Men's Health Tips for June

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June is Men’s Health Month and it’s the perfect time for the men in your life to consider their next checkup. “But I’m not sick” — That is the common response from many men who only visit a doctor if they have an injury or illness. However, experts recommend getting checked out even if you are well.

Robert Wilson MD
Robert Wilson, MD, primary care physician

Robert Wilson, MD, primary care physician with Roane County Family Practice and Covenant Medical Group, offers some advice and reasons why men should use this awareness month as a reminder to schedule a wellness visit or get established with a family doctor or internal medicine specialist.

Tips for Men’s Health:

1. Prevention is Key – Including Your Mental Health.

Health screenings are important and can help detect risk factors, early signs of cancer and other issues. This might involve a skin screening, a colonoscopy, a PSA blood test or a referral to another specialist. “It’s much easier to treat cancer, diabetes or high blood pressure in the early stages before any organ or tissue damage occurs,” Dr. Wilson said. “The purpose of a wellness check is to take preventive steps for your physical health and to check-in on your mental health. We see a lot of depression, stress and anxiety these days; the hardest part of treating depression is getting people to talk about it. Your primary care provider is a great place to start.”

2. Assess and Address Your Quality of Life.

Men are good about visiting their doctor with an acute problem like being sick. However, primary care doctors can help assess and address lifestyle factors that are impeding or improving your quality of life. This is a good chance to assess your tobacco and alcohol use, your exercise and diet habits, and your mental health, in addition to those aches and pains.

3. Don’t be Afraid.

Dr. Wilson understands that many people avoid a doctor because they fear they’ll get bad news regarding their health. He emphasizes that cancer screenings such as colonoscopies may result in preventing you from developing colorectal cancer down the road. “If someone has a polyp removed at age 45, that could have saved them from waiting until symptoms arise for a larger problem at a later age.”

Dr. Wilson emphasizes that primary care physicians are here to help and can also find additional resources for whatever you are facing. “Wellness exams are for identifying warning signs that may indicate we need to test or intervene early, to improve your quality of life, both now and down the road.”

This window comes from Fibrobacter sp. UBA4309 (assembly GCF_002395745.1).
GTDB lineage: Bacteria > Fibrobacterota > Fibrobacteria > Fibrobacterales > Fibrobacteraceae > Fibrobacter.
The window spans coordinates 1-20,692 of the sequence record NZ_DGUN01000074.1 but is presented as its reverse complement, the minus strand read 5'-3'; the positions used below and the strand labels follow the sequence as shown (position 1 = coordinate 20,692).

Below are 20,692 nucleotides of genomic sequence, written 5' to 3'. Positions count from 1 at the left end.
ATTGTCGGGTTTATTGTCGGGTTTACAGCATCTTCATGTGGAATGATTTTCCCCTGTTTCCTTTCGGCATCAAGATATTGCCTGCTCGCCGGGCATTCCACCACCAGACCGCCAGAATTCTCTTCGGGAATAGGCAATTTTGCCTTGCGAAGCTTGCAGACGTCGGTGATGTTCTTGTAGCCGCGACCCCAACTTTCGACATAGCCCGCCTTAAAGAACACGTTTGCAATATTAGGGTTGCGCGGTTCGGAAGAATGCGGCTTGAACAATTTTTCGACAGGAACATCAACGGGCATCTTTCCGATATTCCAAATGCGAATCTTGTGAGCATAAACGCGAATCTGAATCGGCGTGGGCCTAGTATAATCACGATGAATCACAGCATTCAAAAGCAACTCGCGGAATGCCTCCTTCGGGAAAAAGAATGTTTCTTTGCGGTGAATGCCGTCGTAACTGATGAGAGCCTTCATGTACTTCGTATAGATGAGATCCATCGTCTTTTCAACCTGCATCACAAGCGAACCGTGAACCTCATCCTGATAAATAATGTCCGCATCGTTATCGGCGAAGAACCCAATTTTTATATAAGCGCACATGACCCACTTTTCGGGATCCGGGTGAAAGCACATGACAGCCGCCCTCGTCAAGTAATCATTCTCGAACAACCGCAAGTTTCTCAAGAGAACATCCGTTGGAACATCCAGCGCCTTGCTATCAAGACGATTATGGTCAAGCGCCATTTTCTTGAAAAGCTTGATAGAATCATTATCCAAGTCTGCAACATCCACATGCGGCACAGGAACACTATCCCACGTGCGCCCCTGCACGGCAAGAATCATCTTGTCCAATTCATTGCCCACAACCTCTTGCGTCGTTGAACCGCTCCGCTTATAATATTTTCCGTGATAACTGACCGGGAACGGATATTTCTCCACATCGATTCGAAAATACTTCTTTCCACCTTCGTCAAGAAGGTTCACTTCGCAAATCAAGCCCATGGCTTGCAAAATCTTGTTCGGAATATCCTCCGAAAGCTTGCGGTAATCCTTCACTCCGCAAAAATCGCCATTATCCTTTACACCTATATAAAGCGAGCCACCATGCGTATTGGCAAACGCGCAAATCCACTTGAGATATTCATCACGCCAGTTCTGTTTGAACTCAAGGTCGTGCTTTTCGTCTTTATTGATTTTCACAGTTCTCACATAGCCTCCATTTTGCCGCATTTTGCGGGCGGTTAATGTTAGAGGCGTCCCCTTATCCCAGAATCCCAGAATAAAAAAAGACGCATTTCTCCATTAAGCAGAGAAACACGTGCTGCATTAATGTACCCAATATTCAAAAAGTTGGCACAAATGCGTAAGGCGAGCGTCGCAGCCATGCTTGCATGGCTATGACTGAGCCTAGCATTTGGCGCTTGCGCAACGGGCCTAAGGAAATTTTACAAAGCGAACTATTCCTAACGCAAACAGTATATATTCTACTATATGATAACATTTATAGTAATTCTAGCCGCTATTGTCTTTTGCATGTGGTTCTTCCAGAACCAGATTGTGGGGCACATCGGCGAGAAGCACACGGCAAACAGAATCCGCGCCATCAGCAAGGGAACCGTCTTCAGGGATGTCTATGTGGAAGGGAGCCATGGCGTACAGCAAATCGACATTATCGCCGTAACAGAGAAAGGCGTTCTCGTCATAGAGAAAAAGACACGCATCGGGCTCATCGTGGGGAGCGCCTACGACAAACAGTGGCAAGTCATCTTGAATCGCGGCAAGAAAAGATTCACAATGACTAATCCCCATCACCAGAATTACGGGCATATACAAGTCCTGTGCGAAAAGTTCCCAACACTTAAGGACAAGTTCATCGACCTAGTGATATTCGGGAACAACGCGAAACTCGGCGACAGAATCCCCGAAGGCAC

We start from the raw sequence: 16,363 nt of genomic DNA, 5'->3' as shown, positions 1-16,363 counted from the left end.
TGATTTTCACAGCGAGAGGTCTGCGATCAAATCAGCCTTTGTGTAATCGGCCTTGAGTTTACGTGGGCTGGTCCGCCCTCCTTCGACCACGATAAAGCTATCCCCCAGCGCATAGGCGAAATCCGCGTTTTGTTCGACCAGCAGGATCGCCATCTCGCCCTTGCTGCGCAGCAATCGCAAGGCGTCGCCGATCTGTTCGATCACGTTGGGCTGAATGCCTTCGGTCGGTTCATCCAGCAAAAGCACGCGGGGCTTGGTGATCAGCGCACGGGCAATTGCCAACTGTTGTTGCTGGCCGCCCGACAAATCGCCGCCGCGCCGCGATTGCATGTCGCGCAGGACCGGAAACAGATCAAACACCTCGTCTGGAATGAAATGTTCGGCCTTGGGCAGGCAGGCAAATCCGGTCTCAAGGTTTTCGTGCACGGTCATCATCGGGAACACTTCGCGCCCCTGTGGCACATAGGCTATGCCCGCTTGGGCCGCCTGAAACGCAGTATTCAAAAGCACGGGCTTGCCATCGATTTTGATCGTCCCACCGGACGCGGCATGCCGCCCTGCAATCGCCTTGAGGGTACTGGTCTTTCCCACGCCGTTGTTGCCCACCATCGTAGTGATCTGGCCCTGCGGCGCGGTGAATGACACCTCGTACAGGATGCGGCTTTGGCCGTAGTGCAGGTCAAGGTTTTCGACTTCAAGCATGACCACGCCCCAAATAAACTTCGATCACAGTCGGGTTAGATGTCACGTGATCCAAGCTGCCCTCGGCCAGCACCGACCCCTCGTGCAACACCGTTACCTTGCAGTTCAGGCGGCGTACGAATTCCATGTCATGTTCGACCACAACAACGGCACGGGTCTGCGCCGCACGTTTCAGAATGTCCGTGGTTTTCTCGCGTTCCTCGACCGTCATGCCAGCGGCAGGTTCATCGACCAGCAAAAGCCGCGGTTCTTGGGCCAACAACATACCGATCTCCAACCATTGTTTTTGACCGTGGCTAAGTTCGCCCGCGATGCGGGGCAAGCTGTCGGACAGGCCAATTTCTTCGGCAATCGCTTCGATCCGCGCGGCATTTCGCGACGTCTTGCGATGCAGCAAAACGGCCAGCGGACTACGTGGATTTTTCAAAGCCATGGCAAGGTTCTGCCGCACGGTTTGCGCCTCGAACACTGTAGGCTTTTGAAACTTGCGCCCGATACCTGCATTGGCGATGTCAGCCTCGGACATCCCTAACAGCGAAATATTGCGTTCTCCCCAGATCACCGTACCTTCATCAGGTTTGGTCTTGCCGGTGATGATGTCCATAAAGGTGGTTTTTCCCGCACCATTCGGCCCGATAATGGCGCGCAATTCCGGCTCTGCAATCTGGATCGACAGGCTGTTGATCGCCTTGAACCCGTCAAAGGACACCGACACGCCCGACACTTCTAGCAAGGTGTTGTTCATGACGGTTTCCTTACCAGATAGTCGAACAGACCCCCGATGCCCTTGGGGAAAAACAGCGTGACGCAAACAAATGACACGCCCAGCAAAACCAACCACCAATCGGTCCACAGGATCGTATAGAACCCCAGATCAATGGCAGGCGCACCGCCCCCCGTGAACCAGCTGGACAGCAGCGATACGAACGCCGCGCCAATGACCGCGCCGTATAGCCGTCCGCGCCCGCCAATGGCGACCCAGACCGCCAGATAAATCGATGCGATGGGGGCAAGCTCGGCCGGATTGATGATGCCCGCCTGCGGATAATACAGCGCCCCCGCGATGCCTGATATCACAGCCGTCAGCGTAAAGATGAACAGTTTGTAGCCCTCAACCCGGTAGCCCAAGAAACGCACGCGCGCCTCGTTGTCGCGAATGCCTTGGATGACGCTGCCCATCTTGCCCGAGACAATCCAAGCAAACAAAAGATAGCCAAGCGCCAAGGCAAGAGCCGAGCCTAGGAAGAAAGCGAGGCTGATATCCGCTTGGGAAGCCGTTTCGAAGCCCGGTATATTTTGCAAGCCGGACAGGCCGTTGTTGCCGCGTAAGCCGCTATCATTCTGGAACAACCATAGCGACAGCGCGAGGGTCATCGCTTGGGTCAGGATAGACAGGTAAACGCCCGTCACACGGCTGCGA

Wellness exams may include an annual physical, a chance to ask your provider questions on what’s bothering you and diseases you may be at risk of developing. Going to the doctor is also a good way to stay up to date on immunizations that you may need, such as pneumonia, shingles, flu and RSV.

Dr. Wilson encourages men to make a wellness exam appointment with a provider, if for no other reason than to check in with your mental and physical health.

He adds, “Not smoking or quitting smoking is the best thing you can do for your health. Smoking cigarettes and use of other tobacco products increases our risk of stroke, heart attack and lung cancer.” He says for those who do smoke, there is now an option for a low-dose CT scan that is now covered by many insurances that helps detect lung cancer before any symptoms arise. “This screening is just one of many that can save your life,” he says.

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About the Author

Covenant Health

Headquartered in Knoxville, Tennessee, Covenant Health is a community-owned, healthcare enterprise committed to providing the right care at the right time and place. Covenant Health is the area’s largest employer and has more than 11,000 compassionate caregivers, expert clinicians, and dedicated employees and volunteers.

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